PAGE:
His rogue attitude gets him relieved of his command but it is told that he is in England that he is there to prepare the troops for battle in Europe. He’s being used as a decoy; left out of the actual D-Day invasion. He’s not happy about it. In France, he meets with Montgomery and the Brit brags that he’s going to face Rommel. Patton is nonplussed. But, he’s been given back a command, and he’s given some leeway to move how he sees fit. There’s stops and starts but he helps take control of several key locales and marches toward Germany. The Allies win and Patton is relieved of his duties once again after comparing the Democrats and Republicans to Nazis. The film ends with Patton walking his bull terrier named Willie through a field and a voice over from George C. Scott.
This film was released the year I was born, 1970, and I had never seen it, but knew it was a big deal. George C. Scott does a fantastic job portraying Patton, at least in the film version. I know very little about the man overall and can’t say if it’s an accurate portrayal or not. War films have never interested me as far as the war aspects go, it’s usually the human element within that I’m more interested in. Lately, though, I’ve noticed that many of the most famous or classic films have been war films. Many are masked by the stories within but this one, while about the man Patton, it was very much about war and its bloody and deadly toll and one man’s determination to win at all costs.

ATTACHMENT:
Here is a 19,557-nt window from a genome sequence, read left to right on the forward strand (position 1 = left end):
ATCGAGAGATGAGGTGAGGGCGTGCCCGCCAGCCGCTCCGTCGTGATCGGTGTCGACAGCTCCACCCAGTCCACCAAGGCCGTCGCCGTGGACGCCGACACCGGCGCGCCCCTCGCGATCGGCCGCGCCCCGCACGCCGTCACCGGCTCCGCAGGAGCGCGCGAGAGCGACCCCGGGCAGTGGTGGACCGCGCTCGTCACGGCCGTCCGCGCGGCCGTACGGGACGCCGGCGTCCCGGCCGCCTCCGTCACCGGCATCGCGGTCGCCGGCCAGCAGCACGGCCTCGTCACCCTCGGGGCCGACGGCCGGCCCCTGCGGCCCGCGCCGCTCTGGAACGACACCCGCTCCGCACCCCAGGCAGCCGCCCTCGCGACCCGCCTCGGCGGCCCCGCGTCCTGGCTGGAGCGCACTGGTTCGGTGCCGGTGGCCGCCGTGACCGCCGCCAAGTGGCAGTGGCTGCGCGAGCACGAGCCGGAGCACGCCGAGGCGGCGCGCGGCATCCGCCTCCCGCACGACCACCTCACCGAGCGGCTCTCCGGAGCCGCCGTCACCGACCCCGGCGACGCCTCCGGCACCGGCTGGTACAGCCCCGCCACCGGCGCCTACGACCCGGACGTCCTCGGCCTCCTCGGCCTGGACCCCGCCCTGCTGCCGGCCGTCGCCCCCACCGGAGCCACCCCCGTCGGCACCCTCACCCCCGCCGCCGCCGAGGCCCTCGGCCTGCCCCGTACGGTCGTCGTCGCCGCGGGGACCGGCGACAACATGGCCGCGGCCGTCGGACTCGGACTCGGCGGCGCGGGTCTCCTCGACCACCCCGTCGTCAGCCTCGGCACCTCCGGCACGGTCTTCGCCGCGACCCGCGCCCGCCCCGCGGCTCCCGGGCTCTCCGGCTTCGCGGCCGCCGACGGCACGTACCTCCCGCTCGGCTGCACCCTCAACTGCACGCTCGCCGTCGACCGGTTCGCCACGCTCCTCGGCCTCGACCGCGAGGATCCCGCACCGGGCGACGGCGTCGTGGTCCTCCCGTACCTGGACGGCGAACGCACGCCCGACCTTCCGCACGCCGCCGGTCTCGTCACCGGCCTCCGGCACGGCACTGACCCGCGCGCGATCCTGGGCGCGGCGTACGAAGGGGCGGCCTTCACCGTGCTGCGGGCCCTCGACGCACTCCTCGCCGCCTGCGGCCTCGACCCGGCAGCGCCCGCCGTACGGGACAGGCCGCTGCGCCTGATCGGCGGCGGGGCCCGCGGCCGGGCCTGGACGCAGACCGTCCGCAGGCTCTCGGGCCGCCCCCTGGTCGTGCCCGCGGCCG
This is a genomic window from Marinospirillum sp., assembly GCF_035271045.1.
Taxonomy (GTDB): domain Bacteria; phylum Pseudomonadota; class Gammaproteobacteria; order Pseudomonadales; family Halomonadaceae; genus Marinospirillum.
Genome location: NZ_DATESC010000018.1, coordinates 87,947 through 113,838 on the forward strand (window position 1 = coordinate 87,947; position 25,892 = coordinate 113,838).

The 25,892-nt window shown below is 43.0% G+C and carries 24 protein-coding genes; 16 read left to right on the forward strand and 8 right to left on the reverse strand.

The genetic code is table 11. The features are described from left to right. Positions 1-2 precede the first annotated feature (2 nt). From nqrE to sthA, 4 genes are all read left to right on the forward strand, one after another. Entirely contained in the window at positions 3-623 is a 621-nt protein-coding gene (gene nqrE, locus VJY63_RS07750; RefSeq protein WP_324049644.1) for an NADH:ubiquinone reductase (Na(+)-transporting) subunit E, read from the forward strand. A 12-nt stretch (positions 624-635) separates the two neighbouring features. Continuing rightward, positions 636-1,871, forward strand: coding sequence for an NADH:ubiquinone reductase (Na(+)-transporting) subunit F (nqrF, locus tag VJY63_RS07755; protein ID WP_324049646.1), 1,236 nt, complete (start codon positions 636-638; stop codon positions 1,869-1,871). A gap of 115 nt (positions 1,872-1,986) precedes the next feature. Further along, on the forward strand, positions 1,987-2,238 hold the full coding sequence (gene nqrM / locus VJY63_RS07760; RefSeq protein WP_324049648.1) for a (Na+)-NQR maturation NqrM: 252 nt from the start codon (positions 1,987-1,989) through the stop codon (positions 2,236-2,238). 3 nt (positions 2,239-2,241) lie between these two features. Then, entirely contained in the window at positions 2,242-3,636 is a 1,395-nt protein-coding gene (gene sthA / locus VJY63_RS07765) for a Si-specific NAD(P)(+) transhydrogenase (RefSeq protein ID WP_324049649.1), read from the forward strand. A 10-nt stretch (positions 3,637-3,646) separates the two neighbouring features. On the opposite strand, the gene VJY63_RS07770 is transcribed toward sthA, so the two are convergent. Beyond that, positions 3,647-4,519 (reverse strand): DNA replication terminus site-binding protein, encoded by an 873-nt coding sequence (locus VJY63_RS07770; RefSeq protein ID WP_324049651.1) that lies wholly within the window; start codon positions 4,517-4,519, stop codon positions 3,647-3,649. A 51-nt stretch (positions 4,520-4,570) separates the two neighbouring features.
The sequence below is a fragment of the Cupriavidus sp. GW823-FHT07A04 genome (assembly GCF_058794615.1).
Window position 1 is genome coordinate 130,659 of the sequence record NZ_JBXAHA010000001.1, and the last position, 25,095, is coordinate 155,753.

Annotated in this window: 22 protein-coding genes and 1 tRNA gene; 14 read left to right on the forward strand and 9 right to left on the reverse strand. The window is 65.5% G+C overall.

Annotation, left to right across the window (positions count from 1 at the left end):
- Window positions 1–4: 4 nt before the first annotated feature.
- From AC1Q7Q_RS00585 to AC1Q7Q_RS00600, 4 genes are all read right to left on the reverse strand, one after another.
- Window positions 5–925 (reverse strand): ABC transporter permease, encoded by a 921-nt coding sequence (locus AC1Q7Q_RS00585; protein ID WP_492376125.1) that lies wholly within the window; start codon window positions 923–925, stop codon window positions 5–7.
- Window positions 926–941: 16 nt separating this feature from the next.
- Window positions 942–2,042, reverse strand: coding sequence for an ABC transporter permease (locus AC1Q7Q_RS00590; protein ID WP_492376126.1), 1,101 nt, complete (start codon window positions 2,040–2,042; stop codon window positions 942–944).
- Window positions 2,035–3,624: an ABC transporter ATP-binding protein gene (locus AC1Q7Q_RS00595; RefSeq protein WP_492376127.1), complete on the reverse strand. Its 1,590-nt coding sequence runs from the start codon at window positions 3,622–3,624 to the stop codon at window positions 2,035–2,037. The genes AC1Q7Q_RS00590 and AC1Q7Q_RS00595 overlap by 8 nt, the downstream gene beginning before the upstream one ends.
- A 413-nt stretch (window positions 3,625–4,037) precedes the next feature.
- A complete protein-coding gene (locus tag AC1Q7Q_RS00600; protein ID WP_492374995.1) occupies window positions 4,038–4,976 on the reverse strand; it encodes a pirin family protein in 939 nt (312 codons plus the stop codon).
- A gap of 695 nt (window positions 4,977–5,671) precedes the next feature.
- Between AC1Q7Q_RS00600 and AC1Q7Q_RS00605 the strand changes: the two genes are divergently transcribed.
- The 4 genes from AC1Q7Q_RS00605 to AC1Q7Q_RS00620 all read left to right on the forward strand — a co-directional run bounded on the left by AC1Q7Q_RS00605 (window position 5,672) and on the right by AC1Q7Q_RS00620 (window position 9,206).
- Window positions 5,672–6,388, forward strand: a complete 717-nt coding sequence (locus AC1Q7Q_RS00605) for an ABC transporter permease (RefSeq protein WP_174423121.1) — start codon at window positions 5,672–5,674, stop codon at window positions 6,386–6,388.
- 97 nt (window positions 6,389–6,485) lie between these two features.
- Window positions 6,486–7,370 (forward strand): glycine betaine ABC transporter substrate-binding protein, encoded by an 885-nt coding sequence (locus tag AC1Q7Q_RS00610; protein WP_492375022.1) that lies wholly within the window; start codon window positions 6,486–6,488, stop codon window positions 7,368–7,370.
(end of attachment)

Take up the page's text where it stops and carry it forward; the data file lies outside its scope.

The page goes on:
The film was ranked #89 on the 1996 version of the AFI Top 100 Films of All Time but failed to make the updated list in 2007, the list in which I’ve seen all 100. It was, still, of course, left on the 400 nominees for that 2007 list. I have completed the 1996 list and 17 left on the 400 nominees for the 2007 list. Rotten Tomatoes has it at 95% Fresh with an Audience Score of 94%. IMDb has it at 8.0 stars out of 10. Both are phenomenal ratings.
This film won George C. Scott the Academy Award for Best Actor, which he famously refused to accept, citing he wasn’t a fan of the voting system or the idea of an acting competition. The film won six additional Academy Awards: Best Picture, Best Director, Best Film Editing, Best Sound, Best Art Direction and the aforementioned Best Original Screenplay for Coppola. It was nominated for three more: Best Music – Original Score, Best Cinematography and Best Visual Effects.
This is available on Netflix, but it is only available via DVD. If you’re a subscriber with the disc service, then you can get it there. I have it on Blu Ray and watched it that way. I thought it was a really good film and I’m going to rate it 4.5 stars. George C. Scott is what makes this film. Have you seen it? What do you think?
Until tomorrow, same blog channel…
“Men, all this stuff you’ve heard about America not wanting to fight, wanting to stay out of the war, is a lot of horse dung. Americans traditionally love to fight. All real Americans love the sting of battle. When you were kids, you all admired the champion marble shooter, the fastest runner, big league ball players, the toughest boxers. Americans love a winner and will not tolerate a loser. Americans play to win all the time. I wouldn’t give a hoot in hell for a man who lost and laughed. That’s why Americans have never lost, and will never lose a war… because the very thought of losing is hateful to Americans.” – George Patton (as portrayed by George C. Scott)